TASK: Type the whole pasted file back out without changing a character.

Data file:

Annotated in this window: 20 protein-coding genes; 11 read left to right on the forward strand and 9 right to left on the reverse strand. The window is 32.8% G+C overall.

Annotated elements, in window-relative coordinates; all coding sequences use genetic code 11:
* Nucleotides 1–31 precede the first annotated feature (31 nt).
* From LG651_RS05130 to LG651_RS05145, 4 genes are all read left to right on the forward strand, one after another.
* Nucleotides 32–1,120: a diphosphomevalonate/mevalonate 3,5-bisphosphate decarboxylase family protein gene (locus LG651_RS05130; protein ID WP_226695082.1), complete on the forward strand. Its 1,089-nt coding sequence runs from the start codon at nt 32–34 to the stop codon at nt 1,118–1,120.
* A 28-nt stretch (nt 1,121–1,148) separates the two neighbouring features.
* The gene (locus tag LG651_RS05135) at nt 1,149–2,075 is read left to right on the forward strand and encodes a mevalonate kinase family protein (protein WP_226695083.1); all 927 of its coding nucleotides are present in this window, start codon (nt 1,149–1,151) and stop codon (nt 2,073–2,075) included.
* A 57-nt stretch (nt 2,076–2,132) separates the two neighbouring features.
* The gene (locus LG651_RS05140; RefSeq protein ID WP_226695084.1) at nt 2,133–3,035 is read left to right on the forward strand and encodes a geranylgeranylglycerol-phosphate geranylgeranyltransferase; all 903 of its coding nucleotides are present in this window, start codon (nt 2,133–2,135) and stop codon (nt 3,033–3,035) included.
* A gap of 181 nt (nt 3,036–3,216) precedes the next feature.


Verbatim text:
Annotated in this window: 20 protein-coding genes; 11 read left to right on the forward strand and 9 right to left on the reverse strand. The window is 32.8% G+C overall.

Annotated elements, in window-relative coordinates; all coding sequences use genetic code 11:
* Nucleotides 1–31 precede the first annotated feature (31 nt).
* From LG651_RS05130 to LG651_RS05145, 4 genes are all read left to right on the forward strand, one after another.
* Nucleotides 32–1,120: a diphosphomevalonate/mevalonate 3,5-bisphosphate decarboxylase family protein gene (locus LG651_RS05130; protein ID WP_226695082.1), complete on the forward strand. Its 1,089-nt coding sequence runs from the start codon at nt 32–34 to the stop codon at nt 1,118–1,120.
* A 28-nt stretch (nt 1,121–1,148) separates the two neighbouring features.
* The gene (locus tag LG651_RS05135) at nt 1,149–2,075 is read left to right on the forward strand and encodes a mevalonate kinase family protein (protein WP_226695083.1); all 927 of its coding nucleotides are present in this window, start codon (nt 1,149–1,151) and stop codon (nt 2,073–2,075) included.
* A 57-nt stretch (nt 2,076–2,132) separates the two neighbouring features.
* The gene (locus LG651_RS05140; RefSeq protein ID WP_226695084.1) at nt 2,133–3,035 is read left to right on the forward strand and encodes a geranylgeranylglycerol-phosphate geranylgeranyltransferase; all 903 of its coding nucleotides are present in this window, start codon (nt 2,133–2,135) and stop codon (nt 3,033–3,035) included.
* A gap of 181 nt (nt 3,036–3,216) precedes the next feature.